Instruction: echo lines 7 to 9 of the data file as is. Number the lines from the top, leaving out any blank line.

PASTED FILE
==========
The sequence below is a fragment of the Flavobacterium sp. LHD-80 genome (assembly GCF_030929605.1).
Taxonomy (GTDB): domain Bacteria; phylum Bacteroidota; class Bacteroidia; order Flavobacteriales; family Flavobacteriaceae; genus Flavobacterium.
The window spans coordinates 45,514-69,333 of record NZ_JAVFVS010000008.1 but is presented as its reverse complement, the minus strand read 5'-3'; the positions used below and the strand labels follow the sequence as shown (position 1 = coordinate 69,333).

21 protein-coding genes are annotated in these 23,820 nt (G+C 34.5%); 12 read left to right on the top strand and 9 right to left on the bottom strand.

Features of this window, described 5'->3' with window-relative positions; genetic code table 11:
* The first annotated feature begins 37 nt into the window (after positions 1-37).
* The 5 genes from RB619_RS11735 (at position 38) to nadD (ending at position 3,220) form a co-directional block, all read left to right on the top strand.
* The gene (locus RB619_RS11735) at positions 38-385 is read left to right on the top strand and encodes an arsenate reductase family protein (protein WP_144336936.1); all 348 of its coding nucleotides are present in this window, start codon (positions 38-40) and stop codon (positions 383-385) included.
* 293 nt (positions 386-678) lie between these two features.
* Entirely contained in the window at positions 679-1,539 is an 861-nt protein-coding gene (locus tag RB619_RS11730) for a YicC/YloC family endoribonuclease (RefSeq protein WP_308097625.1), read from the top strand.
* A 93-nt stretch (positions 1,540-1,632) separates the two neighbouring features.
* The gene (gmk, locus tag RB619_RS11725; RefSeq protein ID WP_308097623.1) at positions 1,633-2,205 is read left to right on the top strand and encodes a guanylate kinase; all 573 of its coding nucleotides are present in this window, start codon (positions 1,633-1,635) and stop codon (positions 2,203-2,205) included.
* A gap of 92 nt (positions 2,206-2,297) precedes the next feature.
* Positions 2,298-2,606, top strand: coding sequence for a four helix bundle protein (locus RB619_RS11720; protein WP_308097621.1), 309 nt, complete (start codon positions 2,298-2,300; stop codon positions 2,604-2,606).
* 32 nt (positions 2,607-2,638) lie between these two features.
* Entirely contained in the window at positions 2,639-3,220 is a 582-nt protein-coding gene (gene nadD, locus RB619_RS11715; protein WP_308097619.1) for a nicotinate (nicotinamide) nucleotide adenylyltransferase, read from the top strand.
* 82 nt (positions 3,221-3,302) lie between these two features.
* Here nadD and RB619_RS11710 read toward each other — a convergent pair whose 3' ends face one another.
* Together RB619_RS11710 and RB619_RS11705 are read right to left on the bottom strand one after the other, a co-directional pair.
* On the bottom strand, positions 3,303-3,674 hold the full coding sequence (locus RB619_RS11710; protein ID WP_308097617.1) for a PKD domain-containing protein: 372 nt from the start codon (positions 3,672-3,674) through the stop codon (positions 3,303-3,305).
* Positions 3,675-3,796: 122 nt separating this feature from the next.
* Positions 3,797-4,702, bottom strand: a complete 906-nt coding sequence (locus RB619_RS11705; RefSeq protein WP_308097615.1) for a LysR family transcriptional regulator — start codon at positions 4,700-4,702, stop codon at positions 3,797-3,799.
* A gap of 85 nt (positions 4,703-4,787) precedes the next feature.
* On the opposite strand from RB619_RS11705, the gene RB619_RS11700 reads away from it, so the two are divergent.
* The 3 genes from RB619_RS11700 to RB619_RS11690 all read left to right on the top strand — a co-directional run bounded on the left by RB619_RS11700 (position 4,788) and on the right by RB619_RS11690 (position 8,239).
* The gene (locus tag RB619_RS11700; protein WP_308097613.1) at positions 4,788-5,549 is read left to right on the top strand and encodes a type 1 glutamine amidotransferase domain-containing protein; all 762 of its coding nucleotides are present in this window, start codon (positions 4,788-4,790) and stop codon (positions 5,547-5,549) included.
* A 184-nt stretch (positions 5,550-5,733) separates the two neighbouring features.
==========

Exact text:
* The 5 genes from RB619_RS11735 (at position 38) to nadD (ending at position 3,220) form a co-directional block, all read left to right on the top strand.
* The gene (locus RB619_RS11735) at positions 38-385 is read left to right on the top strand and encodes an arsenate reductase family protein (protein WP_144336936.1); all 348 of its coding nucleotides are present in this window, start codon (positions 38-40) and stop codon (positions 383-385) included.
* 293 nt (positions 386-678) lie between these two features.